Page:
Is this what we're fighting for? (Part II)

A few days ago, I wrote about Abdul Rahman, an Afghan man who converted to Christianity and was being prosecuted under Islamic Sharia law as an apostate, the penalty for which can be death. Indeed, the prosecutor was seeking the death penalty.

It looks like someone finally came to their senses:

KABUL, Afghanistan - An Afghan court on Sunday dismissed a case against a man who converted from Islam to Christianity because of a lack of evidence and he will be released soon, officials said.

The announcement came as U.S.-backed President Hamid Karzai faced mounting foreign pressure to free Abdul Rahman, a move that risked angering Muslim clerics here who have called for him to be killed.

An official closely involved with the case told The Associated Press that it had been returned to the prosecutors for more investigation, but that in the meantime, Rahman would be released.

"The court dismissed today the case against Abdul Rahman for a lack of information and a lot of legal gaps in the case," the official said Sunday, speaking on condition of anonymity because he was not authorized to speak publicly on the matter.

"The decision about his release will be taken possibly tomorrow," the official added. "They don't have to keep him in jail while the attorney general is looking into the case."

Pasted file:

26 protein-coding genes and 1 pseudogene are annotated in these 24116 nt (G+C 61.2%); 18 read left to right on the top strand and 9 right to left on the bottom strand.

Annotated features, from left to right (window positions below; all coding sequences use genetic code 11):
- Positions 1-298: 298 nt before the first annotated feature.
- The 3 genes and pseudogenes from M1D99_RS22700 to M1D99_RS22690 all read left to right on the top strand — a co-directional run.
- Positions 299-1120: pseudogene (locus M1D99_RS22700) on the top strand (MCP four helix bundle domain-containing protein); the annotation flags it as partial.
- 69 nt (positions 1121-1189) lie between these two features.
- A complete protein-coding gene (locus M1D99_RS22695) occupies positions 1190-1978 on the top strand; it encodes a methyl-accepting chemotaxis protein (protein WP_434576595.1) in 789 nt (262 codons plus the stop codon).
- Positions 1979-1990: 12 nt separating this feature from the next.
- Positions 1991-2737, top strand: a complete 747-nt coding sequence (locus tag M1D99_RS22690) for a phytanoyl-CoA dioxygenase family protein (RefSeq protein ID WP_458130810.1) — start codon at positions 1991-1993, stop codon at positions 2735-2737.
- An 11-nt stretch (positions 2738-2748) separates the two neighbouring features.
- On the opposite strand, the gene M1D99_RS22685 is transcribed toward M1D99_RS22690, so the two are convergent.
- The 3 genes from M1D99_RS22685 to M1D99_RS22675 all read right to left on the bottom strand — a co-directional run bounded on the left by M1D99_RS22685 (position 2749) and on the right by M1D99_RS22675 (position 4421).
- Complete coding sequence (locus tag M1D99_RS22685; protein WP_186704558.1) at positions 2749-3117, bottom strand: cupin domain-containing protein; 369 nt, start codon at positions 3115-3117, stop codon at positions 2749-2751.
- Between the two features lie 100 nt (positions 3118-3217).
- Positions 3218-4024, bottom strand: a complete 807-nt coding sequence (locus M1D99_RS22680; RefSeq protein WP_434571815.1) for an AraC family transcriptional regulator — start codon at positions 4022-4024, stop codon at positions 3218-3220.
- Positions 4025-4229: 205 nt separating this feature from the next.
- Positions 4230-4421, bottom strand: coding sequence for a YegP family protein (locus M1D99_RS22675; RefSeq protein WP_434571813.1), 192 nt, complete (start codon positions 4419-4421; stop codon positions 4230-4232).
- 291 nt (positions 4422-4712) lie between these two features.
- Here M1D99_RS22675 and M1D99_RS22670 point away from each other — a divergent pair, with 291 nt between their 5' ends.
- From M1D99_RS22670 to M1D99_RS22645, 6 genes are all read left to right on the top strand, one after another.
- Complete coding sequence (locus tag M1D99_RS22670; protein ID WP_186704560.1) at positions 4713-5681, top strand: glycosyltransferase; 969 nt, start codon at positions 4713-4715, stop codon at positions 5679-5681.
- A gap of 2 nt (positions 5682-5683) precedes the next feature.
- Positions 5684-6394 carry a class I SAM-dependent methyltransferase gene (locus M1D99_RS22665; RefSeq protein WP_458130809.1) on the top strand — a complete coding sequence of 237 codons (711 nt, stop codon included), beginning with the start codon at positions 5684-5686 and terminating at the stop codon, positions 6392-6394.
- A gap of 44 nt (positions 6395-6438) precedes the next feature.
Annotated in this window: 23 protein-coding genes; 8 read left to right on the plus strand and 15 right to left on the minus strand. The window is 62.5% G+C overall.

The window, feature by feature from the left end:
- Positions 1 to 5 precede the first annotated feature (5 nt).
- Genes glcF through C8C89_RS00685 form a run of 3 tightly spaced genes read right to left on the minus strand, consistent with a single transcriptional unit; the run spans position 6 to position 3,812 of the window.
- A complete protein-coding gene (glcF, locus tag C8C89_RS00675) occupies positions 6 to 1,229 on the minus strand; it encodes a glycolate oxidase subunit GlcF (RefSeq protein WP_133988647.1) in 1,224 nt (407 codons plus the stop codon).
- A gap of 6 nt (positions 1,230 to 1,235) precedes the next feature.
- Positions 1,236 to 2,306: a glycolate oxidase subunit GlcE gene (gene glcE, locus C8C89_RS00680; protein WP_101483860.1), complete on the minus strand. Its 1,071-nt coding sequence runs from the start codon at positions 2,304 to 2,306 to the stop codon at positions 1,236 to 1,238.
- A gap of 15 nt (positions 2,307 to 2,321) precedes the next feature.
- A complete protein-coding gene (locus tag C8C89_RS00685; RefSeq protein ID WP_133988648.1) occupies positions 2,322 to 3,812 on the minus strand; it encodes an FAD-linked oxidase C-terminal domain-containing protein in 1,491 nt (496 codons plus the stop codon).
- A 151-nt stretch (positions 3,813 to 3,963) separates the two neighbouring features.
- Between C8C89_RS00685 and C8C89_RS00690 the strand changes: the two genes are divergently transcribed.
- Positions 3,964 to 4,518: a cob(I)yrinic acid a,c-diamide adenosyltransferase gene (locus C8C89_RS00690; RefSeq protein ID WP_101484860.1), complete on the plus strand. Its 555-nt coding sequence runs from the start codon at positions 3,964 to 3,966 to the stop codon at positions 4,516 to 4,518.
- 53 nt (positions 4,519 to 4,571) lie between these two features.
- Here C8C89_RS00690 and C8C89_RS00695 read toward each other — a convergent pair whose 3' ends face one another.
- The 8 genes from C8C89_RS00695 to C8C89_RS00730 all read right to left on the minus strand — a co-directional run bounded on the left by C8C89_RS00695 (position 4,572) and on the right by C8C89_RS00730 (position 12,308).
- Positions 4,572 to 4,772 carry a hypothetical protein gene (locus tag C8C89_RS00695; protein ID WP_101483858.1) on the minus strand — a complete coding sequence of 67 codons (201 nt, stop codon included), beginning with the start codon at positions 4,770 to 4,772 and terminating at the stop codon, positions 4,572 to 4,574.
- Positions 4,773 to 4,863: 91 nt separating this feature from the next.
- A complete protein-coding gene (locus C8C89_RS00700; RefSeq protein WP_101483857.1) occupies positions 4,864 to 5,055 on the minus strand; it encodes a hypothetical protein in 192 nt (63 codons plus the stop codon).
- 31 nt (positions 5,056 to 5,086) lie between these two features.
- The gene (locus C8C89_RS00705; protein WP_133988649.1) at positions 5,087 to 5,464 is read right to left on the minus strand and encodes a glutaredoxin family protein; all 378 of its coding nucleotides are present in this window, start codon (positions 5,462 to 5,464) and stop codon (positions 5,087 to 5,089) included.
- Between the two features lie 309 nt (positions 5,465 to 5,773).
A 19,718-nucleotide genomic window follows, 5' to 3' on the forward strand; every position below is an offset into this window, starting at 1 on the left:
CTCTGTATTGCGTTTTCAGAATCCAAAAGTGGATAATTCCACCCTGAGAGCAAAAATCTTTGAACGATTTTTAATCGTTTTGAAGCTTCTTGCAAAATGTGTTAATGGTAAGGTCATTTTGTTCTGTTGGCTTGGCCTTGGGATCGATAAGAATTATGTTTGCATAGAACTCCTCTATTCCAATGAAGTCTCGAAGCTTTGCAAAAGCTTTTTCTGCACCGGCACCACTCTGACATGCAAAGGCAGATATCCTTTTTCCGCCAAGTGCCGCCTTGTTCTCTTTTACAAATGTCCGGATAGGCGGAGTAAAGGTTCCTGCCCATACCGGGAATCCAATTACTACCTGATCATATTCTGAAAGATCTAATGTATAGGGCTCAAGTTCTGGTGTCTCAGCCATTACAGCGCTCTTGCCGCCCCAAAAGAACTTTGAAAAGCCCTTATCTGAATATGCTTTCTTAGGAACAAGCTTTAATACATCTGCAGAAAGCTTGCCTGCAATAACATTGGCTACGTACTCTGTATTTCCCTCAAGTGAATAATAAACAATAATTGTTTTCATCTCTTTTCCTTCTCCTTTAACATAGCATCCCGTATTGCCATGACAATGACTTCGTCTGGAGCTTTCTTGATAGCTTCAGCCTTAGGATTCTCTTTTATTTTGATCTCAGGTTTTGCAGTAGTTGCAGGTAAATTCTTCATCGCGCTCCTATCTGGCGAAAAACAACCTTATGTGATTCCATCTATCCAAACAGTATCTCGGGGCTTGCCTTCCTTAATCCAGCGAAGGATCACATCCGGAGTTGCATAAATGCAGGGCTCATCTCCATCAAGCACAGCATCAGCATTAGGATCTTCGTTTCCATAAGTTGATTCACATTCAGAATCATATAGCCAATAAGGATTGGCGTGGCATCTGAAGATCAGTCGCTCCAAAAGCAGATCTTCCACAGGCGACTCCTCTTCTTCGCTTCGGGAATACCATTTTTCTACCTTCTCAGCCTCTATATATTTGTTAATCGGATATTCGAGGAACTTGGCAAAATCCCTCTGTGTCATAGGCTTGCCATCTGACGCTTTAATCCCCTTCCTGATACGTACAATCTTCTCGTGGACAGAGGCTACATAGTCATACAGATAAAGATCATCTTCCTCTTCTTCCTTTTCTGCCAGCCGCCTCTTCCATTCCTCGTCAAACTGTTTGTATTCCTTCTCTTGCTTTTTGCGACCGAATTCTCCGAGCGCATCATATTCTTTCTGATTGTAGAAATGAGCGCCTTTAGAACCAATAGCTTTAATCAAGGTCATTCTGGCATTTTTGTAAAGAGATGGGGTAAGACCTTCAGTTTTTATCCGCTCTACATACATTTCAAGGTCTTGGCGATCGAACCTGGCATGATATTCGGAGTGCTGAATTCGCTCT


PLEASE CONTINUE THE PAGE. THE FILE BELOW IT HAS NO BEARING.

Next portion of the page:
Abdul Wakil Omeri, a spokesman for the Supreme Court, confirmed that the case had been dismissed because of "problems with the prosecutors' evidence."

He said several of Rahman's family members have testified that the 41-year-old has mental problems. "It is the job of the attorney general's office to decide if he is mentally fit to stand trial," he told AP.

No doubt all the international pressure had something to do with this. I'm guessing that President Bush got an earful from his fundamentalist Christian base, whipped up through conservative bloggers like Michelle Malkin and others, and called his "good friend" Hamid Karzai to express his "concern" about this case.

Sadly, they're going to label Rahman as mentally ill and somehow unfit to stand trial as an out. If he's smart, he'll leave the country as soon as he's released, because his fellow Muslims want him dead. If he sticks around, it's only a matter of time before he's toast.

I ask again: Is this what our soldiers are fighting and dying for, an intolerant theocracy that kills those who reject Islam?


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Favourite quote:

"Islam is a religion of peace, tolerance, kindness and integrity. That is why we have told him if he regrets what he did, then we will forgive him," - Ansarullah Mawlafizada (trial judge)

He keeps using that word "tolerance". I don't think it means what he thinks it means.

Islam is a religion of peace, tolerance, kindness and integrity, in much the same way as Yosimite Sam was a man of peace, tolerance, kindness and integrity.

That quote's best if you include what he said just before it, too:

"The Prophet Muhammad has said several times that those who convert from Islam should be killed if they refuse to come back. Islam is a religion of peace, tolerance, kindness and integrity."

Very cognitive dissonance-y. It reminds me of some of the "CAN YOU NOT SEE THE LOVE IN THE BURNING OF SODOMITES?!" quotes from I do agree with you, though: I do not think those words mean what he thinks they mean.

By Mechanophile (not verified) on 26 Mar 2006 #permalink

"...came to their senses"